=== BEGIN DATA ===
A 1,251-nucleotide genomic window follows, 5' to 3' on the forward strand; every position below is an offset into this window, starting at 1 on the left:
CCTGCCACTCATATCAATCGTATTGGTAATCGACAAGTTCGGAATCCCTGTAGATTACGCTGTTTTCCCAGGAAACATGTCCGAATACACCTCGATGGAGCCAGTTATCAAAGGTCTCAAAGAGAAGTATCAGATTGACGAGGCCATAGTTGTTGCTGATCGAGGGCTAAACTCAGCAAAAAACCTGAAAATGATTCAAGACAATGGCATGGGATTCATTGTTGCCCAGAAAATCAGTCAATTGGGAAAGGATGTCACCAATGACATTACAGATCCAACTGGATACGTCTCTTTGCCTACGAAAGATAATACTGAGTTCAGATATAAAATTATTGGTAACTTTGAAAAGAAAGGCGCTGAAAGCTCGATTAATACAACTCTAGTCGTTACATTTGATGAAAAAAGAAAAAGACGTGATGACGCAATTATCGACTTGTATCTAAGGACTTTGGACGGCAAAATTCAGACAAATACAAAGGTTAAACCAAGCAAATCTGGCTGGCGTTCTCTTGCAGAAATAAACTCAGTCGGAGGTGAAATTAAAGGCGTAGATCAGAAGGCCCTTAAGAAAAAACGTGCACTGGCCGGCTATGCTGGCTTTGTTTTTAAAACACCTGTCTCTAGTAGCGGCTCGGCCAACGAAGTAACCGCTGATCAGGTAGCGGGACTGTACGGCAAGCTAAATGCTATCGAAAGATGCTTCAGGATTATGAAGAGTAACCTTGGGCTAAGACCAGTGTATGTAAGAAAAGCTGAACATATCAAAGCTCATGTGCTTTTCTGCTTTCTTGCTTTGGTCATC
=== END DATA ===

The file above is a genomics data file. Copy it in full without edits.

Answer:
A 1,251-nucleotide genomic window follows, 5' to 3' on the forward strand; every position below is an offset into this window, starting at 1 on the left:
CCTGCCACTCATATCAATCGTATTGGTAATCGACAAGTTCGGAATCCCTGTAGATTACGCTGTTTTCCCAGGAAACATGTCCGAATACACCTCGATGGAGCCAGTTATCAAAGGTCTCAAAGAGAAGTATCAGATTGACGAGGCCATAGTTGTTGCTGATCGAGGGCTAAACTCAGCAAAAAACCTGAAAATGATTCAAGACAATGGCATGGGATTCATTGTTGCCCAGAAAATCAGTCAATTGGGAAAGGATGTCACCAATGACATTACAGATCCAACTGGATACGTCTCTTTGCCTACGAAAGATAATACTGAGTTCAGATATAAAATTATTGGTAACTTTGAAAAGAAAGGCGCTGAAAGCTCGATTAATACAACTCTAGTCGTTACATTTGATGAAAAAAGAAAAAGACGTGATGACGCAATTATCGACTTGTATCTAAGGACTTTGGACGGCAAAATTCAGACAAATACAAAGGTTAAACCAAGCAAATCTGGCTGGCGTTCTCTTGCAGAAATAAACTCAGTCGGAGGTGAAATTAAAGGCGTAGATCAGAAGGCCCTTAAGAAAAAACGTGCACTGGCCGGCTATGCTGGCTTTGTTTTTAAAACACCTGTCTCTAGTAGCGGCTCGGCCAACGAAGTAACCGCTGATCAGGTAGCGGGACTGTACGGCAAGCTAAATGCTATCGAAAGATGCTTCAGGATTATGAAGAGTAACCTTGGGCTAAGACCAGTGTATGTAAGAAAAGCTGAACATATCAAAGCTCATGTGCTTTTCTGCTTTCTTGCTTTGGTCATC